djmacdo is offline   Reply With Quote
Old Feb 2, 2011, 08:34 AM   #12
4to2centophilia
Registered User
 
4to2centophilia's Avatar
 
Join Date: Feb 2006
Posts: 1,498
   View My Photo Gallery
http://www.nytimes.com/2011/02/02/wo...uities.html?hp

Apparently (wink, wink) everything is back to normal.

AND Jeffs close friend and idol (joking Jeff) has gotten a promotion to a cabinet position.

Problems? What problems?
__________________
.
.
"When you are in Rome live in the Roman style; when you are elsewhere live as they live elsewhere" St. Ambrose (340-397) to St. Augustine.
4to2centophilia is offline   Reply With Quote
Old Feb 2, 2011, 09:02 AM   #13
Roma_Orbis
Registered User
 
Roma_Orbis's Avatar
 
Join Date: Dec 2005
Location: Paris
Posts: 841
   View My Photo Gallery
For secondary sites, the situation is quite worrying, see this detailed article, for those reading French:
http://www.lepoint.fr/actu-science/l...-134568_59.php

(Edit) Google-translated here:
http://translate.google.com/translat...-134568_59.php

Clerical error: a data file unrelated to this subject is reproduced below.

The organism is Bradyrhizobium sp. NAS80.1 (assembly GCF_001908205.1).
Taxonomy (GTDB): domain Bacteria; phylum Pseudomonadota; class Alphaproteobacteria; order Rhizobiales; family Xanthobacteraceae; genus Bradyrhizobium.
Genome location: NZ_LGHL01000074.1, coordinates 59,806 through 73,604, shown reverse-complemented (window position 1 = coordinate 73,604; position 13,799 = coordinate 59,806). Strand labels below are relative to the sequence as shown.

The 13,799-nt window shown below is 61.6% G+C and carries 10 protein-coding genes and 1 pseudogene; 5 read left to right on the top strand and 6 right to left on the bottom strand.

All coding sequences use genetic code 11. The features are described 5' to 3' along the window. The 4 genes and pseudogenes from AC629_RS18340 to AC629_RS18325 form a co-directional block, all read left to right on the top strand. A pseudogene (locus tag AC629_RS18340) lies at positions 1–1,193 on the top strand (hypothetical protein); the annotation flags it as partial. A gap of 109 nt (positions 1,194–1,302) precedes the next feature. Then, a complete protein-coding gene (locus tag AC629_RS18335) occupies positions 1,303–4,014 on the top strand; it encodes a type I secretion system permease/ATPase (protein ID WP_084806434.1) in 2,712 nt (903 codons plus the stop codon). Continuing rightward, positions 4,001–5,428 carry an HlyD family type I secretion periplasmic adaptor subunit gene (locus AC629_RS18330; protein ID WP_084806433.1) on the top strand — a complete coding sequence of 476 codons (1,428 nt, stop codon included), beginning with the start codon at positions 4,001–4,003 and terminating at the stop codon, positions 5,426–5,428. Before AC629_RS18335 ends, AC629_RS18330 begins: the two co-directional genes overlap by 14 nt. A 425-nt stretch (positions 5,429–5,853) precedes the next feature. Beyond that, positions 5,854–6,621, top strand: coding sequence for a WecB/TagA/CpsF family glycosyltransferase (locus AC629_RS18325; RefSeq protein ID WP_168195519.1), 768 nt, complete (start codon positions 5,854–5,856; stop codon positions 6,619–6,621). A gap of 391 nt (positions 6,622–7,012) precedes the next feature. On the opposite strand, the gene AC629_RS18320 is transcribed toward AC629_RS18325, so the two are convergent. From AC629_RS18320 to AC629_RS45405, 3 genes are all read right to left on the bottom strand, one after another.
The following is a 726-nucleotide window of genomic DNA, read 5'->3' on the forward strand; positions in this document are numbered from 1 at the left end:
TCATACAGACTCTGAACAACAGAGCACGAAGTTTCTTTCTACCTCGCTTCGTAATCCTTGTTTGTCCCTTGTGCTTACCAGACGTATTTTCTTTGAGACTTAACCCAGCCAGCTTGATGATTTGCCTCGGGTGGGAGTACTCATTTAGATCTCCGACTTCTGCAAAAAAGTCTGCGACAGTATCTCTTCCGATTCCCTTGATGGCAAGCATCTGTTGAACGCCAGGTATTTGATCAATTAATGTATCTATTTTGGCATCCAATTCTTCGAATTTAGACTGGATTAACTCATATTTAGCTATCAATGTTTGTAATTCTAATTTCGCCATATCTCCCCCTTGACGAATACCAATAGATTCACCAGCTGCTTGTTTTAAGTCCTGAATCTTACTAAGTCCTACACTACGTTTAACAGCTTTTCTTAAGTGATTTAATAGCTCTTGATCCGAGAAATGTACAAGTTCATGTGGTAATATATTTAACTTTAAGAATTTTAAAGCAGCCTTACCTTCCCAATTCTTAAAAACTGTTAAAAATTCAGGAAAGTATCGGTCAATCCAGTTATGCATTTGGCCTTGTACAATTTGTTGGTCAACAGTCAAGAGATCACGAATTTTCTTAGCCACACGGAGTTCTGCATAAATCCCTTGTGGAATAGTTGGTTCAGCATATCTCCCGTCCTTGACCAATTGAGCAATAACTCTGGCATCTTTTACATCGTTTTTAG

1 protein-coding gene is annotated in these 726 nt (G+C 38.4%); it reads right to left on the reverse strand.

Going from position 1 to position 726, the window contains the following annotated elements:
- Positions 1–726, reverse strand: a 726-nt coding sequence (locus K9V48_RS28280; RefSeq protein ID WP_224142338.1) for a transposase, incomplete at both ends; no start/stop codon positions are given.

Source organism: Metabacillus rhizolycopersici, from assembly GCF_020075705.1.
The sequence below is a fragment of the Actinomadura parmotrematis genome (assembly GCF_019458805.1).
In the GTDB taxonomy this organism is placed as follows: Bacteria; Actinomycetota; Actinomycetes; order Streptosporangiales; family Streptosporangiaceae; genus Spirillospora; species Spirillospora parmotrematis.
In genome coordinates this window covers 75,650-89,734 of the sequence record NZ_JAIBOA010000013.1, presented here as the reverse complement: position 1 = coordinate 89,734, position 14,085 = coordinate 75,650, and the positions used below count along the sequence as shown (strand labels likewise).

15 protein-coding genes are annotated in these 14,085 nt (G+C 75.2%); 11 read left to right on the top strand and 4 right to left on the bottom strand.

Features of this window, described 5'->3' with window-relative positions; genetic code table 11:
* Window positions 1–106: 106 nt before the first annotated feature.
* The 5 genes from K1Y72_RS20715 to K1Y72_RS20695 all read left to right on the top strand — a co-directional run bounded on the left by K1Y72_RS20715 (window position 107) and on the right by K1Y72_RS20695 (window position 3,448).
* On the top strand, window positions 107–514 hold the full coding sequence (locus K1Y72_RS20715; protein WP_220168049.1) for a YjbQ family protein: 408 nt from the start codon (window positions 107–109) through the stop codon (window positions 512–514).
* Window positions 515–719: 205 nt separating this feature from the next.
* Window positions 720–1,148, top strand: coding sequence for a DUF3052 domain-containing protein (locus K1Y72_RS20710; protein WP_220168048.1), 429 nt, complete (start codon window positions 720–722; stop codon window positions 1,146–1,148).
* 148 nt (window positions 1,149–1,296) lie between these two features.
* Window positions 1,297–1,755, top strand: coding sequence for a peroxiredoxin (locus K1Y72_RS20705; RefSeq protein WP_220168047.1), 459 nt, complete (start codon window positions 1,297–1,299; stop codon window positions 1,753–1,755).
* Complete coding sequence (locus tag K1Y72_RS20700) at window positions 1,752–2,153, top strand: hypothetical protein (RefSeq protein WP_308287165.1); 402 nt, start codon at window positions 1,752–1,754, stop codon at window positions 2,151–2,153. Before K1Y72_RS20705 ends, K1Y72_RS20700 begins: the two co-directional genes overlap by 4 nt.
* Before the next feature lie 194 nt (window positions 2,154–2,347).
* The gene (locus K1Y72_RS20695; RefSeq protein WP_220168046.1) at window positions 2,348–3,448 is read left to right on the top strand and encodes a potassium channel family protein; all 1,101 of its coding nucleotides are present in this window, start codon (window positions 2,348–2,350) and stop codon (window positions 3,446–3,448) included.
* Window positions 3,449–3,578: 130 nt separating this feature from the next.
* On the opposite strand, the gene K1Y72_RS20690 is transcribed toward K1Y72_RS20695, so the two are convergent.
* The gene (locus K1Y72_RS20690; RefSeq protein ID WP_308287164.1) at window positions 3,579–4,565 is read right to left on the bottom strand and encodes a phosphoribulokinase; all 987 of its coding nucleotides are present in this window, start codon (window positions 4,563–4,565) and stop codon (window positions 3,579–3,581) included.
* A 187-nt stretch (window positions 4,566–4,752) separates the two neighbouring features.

Jérôme

Last edited by Roma_Orbis : Feb 3, 2011 at 04:06 PM.
Roma_Orbis is offline   Reply With Quote
Old Feb 13, 2011, 02:33 PM   #14
cogito
Moderator
 
cogito's Avatar
 
Join Date: Mar 2005
Location: Piedmont of North Carolina
Posts: 1,721
   View My Photo Gallery
So much for the hunky-dory talk from Hawass about how nothing bad came of the Egyptian Museum break-in:

http://edition.cnn.com/2011/WORLD/me...l?eref=edition

Too bad those articles weren't on tour or housed at the Met at the time.

J
cogito is offline   Reply With Quote
Reply


Thread Tools
Display Modes

Posting Rules
You may not post new threads
You may not post replies
You may not post attachments
You may not edit your posts

vB code is On
Smilies are On
[IMG] code is On
HTML code is Off


All times are GMT -6. The time now is 02:50 PM.


Powered by vBulletin® Version 3.6.5
Copyright ©2000 - 2018, Jelsoft Enterprises Ltd.
Content copyright © 2002-2006, VHobbies.com, LLC. All rights reserved.